• YGENERAL TAGGING OF NEW TECHNOLOGICAL DEVELOPMENTS; GENERAL TAGGING OF CROSS-SECTIONAL TECHNOLOGIES SPANNING OVER SEVERAL SECTIONS OF THE IPC; TECHNICAL SUBJECTS COVERED BY FORMER USPC CROSS-REFERENCE ART COLLECTIONS [XRACs] AND DIGESTS
    • Y10TECHNICAL SUBJECTS COVERED BY FORMER USPC
    • Y10TTECHNICAL SUBJECTS COVERED BY FORMER US CLASSIFICATION
    • Y10T408/00Cutting by use of rotating axially moving tool
    • Y10T408/13Cutting by use of rotating axially moving tool with randomly-actuated stopping means
    • Y10T408/14Responsive to condition of Tool or tool-drive

Abstract

Apparatus for monitoring the condition of a tool and for detecting the improper operation thereof. The apparatus utilizes a magnetic circuit formed of a first low reluctance portion and a second high reluctance portion having a pulsating magnetic flux induced therein. In normal operation, the tool to be monitored is adapted to be positioned within and substantially bridge the high reluctance portion, which preferably comprises an air gap, and become a part of the circuit thus greatly lowering its reluctance. Appropriate electronics are provided to monitor abrupt and significant increases in the reluctance due to withdrawal of the tool from the air gap caused by breakage or loss of the tool. The sensing portion of the apparatus is manufactured as an enclosed unit which may be adapted to monitor tools of various types and sizes.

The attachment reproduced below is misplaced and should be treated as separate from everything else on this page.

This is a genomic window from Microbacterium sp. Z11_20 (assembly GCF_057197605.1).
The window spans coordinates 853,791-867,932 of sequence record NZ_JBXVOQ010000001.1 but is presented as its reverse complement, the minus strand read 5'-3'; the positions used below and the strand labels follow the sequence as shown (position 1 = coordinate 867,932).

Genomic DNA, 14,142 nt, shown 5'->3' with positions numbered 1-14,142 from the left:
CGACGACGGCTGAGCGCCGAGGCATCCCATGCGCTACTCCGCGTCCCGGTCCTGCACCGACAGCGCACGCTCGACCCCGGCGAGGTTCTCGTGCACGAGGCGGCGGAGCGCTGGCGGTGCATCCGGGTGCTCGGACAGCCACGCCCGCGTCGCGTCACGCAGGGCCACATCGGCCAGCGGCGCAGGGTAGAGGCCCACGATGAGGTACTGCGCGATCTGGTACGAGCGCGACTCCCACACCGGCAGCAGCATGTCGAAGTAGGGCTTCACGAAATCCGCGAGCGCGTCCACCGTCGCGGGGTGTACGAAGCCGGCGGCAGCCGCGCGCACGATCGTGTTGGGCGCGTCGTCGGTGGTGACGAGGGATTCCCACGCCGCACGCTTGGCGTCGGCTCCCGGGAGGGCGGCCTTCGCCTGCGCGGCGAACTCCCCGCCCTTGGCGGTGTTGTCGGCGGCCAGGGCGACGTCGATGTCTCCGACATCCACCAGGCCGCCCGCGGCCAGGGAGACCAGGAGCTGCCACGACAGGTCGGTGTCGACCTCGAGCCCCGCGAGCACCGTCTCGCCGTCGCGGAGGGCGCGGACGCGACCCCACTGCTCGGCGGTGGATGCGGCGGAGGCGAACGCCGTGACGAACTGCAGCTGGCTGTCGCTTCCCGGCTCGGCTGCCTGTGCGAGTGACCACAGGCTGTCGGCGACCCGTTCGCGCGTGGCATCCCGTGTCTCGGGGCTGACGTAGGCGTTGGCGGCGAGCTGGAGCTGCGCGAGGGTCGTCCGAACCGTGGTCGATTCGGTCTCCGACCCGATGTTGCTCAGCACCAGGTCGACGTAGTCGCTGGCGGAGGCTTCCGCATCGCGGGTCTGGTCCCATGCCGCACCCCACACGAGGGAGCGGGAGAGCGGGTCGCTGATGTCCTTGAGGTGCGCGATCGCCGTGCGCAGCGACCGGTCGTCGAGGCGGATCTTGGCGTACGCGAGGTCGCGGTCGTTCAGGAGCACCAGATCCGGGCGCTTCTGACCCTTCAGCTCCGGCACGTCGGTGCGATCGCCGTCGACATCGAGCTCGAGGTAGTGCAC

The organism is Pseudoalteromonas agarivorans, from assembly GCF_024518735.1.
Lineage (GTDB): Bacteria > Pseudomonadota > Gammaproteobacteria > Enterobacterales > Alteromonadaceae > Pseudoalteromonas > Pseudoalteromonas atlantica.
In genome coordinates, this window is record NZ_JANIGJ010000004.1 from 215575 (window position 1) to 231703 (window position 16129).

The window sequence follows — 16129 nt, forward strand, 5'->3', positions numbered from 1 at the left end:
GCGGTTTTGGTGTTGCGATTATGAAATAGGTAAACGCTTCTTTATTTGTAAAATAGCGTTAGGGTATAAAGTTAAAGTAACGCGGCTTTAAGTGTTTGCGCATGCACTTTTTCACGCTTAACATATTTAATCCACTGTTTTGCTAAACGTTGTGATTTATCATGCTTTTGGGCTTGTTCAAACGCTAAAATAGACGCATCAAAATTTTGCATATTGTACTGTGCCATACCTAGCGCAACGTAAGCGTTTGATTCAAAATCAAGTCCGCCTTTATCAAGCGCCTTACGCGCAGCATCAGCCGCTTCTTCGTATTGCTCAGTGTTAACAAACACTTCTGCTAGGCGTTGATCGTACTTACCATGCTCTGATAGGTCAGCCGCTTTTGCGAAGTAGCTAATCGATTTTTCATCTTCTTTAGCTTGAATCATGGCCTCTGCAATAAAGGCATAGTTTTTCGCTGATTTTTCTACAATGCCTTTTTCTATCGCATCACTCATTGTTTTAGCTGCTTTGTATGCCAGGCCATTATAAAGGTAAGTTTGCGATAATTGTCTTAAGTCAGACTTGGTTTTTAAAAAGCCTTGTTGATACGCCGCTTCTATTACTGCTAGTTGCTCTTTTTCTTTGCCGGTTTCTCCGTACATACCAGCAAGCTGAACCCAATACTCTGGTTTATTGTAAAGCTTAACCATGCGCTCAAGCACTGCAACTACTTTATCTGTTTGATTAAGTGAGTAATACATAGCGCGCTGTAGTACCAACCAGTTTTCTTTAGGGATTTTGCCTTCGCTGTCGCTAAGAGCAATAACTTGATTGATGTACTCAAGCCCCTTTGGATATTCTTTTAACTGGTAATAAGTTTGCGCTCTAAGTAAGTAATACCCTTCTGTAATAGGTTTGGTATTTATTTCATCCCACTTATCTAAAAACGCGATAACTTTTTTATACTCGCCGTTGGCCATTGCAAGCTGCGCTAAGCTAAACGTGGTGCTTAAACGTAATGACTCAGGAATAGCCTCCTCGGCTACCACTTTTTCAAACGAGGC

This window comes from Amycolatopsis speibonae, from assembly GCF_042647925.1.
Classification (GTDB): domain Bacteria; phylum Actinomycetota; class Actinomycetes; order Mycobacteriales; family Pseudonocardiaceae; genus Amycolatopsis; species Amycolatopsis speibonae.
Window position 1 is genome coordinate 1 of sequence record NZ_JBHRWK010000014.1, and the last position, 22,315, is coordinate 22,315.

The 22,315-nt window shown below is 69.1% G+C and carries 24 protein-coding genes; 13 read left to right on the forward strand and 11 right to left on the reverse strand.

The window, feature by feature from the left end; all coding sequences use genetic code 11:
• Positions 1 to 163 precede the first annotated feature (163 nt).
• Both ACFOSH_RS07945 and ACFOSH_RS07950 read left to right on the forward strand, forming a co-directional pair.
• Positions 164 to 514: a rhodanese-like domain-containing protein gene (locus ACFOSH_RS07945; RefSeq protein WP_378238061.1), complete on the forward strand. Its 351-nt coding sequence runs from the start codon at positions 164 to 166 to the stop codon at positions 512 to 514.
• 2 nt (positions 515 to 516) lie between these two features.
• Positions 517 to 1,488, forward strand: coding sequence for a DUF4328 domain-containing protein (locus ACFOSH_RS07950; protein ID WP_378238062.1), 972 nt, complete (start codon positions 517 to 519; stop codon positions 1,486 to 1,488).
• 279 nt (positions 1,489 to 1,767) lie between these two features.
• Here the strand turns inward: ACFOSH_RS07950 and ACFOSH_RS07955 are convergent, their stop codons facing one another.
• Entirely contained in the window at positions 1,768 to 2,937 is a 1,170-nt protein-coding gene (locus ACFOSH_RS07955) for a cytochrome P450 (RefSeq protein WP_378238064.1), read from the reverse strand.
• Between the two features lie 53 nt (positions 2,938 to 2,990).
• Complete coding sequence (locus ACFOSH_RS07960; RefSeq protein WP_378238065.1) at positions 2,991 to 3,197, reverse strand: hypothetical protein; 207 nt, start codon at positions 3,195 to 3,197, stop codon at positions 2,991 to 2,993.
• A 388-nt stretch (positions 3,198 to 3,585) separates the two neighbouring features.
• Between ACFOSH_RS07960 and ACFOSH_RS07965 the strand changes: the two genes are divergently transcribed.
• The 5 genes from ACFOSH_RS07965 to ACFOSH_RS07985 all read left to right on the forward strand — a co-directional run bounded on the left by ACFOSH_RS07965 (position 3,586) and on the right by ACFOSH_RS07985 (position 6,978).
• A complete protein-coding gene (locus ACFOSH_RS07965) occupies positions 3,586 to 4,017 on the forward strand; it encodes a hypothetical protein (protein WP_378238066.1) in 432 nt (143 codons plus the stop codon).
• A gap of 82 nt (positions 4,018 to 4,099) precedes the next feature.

Description

United States Patent [191 Bala et al.

1 TOOL MONITORING APPARATUS [75] Inventors: John L. Bale, Stow; Peter W. Ford,

Winchester, both of Mass.

[73] Assignee: ltek Corporatlon, Lexington, Mass. [22] Filed: Nov. 3, 1971 [21] Appl. No.: 195,397

[52] US. Cl. 340/267 R, 324/34 Ps, 340/282,

408/6 [51] Int. Cl. G08b 21/00 [58] Field of Search 340/267 R, 282, 271, 340/195, 421; 408/6; 324/34 PS, 41